In Vietnam this week, U.S. President Donald Trump and North Korean leader Kim Jong Un will meet for the second time. Not much has changed since they met last June in Singapore, but this isn’t necessarily a bad thing for either party.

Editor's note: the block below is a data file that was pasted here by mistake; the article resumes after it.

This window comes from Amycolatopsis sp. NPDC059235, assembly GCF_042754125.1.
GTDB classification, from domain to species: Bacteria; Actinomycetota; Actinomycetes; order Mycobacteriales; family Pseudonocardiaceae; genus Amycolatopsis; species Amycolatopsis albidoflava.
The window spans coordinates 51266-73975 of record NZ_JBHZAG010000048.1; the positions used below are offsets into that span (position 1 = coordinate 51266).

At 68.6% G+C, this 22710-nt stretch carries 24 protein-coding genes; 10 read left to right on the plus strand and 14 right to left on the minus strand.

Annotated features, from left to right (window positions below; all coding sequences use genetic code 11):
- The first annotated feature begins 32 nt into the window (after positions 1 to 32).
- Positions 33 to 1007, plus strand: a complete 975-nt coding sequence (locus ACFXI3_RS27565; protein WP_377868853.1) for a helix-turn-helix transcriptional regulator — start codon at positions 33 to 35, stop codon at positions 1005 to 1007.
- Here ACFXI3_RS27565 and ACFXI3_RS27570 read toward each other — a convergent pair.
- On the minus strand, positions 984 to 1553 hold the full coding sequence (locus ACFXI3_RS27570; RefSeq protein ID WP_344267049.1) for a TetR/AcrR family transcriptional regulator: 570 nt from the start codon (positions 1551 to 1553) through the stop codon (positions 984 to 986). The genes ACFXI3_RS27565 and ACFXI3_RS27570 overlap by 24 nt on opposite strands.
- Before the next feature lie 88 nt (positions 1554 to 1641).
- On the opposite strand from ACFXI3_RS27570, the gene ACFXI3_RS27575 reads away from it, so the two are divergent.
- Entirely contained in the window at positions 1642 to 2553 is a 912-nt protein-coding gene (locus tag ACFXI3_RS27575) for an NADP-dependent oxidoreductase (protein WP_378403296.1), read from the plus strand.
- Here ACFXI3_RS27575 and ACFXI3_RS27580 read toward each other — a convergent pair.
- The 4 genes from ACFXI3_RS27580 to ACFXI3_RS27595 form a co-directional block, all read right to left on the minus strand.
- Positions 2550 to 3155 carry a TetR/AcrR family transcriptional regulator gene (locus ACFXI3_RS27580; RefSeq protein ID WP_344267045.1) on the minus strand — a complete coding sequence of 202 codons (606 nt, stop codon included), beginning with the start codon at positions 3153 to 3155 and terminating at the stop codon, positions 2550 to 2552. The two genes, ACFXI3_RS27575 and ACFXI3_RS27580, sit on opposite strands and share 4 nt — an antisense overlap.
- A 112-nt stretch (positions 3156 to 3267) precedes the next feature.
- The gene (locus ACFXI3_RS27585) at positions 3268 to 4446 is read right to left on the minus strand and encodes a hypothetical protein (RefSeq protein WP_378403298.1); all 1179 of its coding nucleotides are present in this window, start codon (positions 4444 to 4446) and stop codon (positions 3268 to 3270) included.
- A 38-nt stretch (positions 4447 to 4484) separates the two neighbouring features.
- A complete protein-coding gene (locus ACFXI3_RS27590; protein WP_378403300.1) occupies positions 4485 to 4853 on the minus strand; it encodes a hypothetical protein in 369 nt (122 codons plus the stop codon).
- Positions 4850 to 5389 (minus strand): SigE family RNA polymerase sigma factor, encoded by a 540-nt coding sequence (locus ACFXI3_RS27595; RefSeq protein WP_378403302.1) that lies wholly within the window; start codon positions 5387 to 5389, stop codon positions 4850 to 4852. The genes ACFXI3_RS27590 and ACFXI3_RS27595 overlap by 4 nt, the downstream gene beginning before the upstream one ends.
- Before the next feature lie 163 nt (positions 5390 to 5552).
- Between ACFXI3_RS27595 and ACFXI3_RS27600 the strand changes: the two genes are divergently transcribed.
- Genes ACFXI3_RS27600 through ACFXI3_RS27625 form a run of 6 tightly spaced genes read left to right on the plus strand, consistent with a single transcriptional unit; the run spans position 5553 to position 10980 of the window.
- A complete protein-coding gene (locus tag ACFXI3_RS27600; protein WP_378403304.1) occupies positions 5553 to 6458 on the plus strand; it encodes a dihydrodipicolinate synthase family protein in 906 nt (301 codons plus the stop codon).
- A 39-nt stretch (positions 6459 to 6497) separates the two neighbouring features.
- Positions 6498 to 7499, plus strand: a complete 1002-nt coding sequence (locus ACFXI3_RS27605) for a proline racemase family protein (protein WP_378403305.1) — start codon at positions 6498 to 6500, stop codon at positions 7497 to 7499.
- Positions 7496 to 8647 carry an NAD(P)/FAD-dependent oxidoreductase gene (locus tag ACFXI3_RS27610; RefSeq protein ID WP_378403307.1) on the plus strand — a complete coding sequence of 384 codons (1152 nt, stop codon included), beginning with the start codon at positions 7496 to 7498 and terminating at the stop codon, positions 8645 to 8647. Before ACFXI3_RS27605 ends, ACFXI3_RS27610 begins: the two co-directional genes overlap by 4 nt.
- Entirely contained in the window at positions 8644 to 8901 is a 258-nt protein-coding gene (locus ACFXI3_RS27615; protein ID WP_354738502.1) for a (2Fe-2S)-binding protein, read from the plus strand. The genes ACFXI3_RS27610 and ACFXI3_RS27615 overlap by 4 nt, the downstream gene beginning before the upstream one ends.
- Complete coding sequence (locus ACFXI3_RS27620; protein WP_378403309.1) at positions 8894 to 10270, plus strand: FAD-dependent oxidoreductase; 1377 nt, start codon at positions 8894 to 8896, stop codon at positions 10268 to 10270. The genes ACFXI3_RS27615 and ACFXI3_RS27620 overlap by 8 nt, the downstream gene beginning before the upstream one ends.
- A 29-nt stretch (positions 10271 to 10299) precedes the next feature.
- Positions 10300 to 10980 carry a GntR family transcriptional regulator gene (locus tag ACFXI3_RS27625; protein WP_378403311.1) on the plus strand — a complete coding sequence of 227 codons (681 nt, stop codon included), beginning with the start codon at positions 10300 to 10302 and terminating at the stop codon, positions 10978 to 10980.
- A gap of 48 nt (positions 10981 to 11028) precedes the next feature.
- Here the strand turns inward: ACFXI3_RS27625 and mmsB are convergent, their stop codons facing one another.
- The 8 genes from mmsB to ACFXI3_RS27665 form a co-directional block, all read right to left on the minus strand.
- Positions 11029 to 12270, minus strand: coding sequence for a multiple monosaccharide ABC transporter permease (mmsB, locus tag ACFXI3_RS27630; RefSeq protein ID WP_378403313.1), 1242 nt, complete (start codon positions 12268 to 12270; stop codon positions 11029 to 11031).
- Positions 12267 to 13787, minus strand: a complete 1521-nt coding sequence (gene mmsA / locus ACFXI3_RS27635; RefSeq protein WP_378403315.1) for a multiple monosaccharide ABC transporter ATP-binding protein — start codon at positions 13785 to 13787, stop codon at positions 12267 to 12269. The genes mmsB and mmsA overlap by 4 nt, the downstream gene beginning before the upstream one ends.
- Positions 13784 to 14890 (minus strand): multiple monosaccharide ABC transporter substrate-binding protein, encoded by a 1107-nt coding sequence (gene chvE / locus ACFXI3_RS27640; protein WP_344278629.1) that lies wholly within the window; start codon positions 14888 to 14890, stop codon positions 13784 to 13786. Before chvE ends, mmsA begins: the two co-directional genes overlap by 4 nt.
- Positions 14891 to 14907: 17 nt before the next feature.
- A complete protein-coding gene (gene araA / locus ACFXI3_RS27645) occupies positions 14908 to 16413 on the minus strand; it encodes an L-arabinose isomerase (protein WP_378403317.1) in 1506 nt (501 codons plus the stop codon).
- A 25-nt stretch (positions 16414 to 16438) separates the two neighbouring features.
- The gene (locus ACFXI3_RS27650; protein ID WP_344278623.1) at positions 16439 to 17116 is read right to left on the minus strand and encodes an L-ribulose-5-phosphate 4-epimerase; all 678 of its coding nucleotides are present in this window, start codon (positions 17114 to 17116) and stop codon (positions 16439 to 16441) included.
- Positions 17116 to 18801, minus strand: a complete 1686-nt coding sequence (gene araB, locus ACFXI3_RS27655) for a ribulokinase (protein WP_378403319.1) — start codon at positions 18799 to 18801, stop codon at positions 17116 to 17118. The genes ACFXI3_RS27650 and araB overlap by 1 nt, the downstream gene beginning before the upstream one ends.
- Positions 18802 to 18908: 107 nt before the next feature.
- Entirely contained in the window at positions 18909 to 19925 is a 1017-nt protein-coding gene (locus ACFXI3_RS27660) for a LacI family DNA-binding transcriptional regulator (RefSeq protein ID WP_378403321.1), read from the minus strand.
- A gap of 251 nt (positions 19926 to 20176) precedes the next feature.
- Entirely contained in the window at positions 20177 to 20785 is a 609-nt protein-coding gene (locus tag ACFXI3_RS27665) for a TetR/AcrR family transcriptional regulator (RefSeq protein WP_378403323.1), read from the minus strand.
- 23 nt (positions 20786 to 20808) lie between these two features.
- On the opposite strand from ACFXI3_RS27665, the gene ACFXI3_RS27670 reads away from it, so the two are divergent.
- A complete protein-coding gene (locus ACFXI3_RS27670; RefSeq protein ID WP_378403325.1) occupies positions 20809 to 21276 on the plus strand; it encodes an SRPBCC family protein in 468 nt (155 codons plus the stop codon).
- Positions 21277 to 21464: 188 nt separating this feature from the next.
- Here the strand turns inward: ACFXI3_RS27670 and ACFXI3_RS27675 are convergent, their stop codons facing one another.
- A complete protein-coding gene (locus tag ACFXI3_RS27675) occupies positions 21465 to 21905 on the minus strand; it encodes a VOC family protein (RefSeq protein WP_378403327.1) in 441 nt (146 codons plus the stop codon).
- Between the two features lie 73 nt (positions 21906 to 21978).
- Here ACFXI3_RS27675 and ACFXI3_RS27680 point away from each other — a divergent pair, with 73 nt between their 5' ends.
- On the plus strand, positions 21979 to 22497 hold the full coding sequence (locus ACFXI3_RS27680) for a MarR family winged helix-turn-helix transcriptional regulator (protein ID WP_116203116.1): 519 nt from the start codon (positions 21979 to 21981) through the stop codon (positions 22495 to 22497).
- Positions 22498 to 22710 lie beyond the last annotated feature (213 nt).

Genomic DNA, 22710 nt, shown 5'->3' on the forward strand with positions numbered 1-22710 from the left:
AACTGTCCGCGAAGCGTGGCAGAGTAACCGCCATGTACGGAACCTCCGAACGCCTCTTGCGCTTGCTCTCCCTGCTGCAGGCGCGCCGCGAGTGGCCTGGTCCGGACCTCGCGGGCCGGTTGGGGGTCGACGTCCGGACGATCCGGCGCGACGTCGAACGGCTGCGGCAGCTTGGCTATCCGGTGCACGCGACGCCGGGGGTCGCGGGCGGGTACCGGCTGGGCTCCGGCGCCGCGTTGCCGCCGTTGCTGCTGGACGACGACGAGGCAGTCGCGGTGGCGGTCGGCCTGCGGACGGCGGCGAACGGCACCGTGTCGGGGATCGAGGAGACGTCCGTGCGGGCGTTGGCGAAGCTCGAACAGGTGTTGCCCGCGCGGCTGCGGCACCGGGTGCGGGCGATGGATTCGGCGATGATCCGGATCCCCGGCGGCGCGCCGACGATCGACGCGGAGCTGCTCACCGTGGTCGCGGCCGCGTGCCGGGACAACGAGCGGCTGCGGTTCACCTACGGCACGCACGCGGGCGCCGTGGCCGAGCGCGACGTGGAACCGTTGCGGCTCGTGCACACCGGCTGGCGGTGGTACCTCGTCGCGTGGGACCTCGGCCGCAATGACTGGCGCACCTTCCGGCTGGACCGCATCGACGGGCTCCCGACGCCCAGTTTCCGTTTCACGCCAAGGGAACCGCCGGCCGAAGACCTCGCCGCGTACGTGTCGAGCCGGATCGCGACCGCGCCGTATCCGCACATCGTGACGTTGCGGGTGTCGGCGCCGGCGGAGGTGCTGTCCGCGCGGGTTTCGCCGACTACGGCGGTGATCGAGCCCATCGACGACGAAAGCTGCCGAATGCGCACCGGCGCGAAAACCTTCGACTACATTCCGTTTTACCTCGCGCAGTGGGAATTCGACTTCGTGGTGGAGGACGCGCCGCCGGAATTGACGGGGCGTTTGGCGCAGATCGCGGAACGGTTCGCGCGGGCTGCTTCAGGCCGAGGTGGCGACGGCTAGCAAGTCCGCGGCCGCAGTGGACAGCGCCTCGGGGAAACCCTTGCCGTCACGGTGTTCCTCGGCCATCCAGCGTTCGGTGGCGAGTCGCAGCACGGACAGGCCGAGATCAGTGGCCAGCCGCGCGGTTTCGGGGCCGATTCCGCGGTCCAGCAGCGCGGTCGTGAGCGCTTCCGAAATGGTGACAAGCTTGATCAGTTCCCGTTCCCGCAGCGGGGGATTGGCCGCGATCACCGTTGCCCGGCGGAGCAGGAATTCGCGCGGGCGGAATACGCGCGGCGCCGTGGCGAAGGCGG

North Korea is no closer to denuclearization. If anything, it has gone in the other direction, continuing enrichment and amassing around 60 weapons, per U.S. estimates. But with its freeze on long-range missile testing still holding, the North is also no closer to having the ability to reliably strike the U.S. mainland. The U.S. hasn’t even had to sacrifice its regional military installations to achieve this; the North is still suffocating under international sanctions, posing a stiff challenge to Kim’s plans to secure his rule from internal threats by undertaking a complicated pivot to economic development. And the U.S. still has the ability to bring a swift end to the Kim regime, should Washington ever deem it worth the cost. Yet, major joint U.
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